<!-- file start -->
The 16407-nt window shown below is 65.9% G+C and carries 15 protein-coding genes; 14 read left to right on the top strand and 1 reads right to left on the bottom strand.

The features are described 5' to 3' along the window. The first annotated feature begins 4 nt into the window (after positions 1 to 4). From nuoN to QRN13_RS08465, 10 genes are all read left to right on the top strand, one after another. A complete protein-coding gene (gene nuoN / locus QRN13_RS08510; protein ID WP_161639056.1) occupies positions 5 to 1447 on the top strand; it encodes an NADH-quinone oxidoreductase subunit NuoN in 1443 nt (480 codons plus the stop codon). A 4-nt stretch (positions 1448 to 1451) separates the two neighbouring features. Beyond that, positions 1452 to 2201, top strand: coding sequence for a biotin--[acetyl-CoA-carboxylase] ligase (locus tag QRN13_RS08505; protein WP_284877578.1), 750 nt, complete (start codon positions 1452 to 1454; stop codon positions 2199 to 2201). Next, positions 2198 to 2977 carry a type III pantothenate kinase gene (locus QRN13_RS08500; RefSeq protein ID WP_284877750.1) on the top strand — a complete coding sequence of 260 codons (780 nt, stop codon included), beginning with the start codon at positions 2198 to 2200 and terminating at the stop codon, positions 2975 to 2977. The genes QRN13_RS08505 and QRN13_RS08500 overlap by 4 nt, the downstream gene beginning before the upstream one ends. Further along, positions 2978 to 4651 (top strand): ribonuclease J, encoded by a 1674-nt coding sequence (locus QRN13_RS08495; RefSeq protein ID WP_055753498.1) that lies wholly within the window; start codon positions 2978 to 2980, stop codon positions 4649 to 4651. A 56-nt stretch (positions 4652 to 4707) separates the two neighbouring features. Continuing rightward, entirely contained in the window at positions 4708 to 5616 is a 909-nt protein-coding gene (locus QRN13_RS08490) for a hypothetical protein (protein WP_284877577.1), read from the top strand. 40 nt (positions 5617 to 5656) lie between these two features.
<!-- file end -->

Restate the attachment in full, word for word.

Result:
The 16407-nt window shown below is 65.9% G+C and carries 15 protein-coding genes; 14 read left to right on the top strand and 1 reads right to left on the bottom strand.

The features are described 5' to 3' along the window. The first annotated feature begins 4 nt into the window (after positions 1 to 4). From nuoN to QRN13_RS08465, 10 genes are all read left to right on the top strand, one after another. A complete protein-coding gene (gene nuoN / locus QRN13_RS08510; protein ID WP_161639056.1) occupies positions 5 to 1447 on the top strand; it encodes an NADH-quinone oxidoreductase subunit NuoN in 1443 nt (480 codons plus the stop codon). A 4-nt stretch (positions 1448 to 1451) separates the two neighbouring features. Beyond that, positions 1452 to 2201, top strand: coding sequence for a biotin--[acetyl-CoA-carboxylase] ligase (locus tag QRN13_RS08505; protein WP_284877578.1), 750 nt, complete (start codon positions 1452 to 1454; stop codon positions 2199 to 2201). Next, positions 2198 to 2977 carry a type III pantothenate kinase gene (locus QRN13_RS08500; RefSeq protein ID WP_284877750.1) on the top strand — a complete coding sequence of 260 codons (780 nt, stop codon included), beginning with the start codon at positions 2198 to 2200 and terminating at the stop codon, positions 2975 to 2977. The genes QRN13_RS08505 and QRN13_RS08500 overlap by 4 nt, the downstream gene beginning before the upstream one ends. Further along, positions 2978 to 4651 (top strand): ribonuclease J, encoded by a 1674-nt coding sequence (locus QRN13_RS08495; RefSeq protein ID WP_055753498.1) that lies wholly within the window; start codon positions 2978 to 2980, stop codon positions 4649 to 4651. A 56-nt stretch (positions 4652 to 4707) separates the two neighbouring features. Continuing rightward, entirely contained in the window at positions 4708 to 5616 is a 909-nt protein-coding gene (locus QRN13_RS08490) for a hypothetical protein (protein WP_284877577.1), read from the top strand. 40 nt (positions 5617 to 5656) lie between these two features.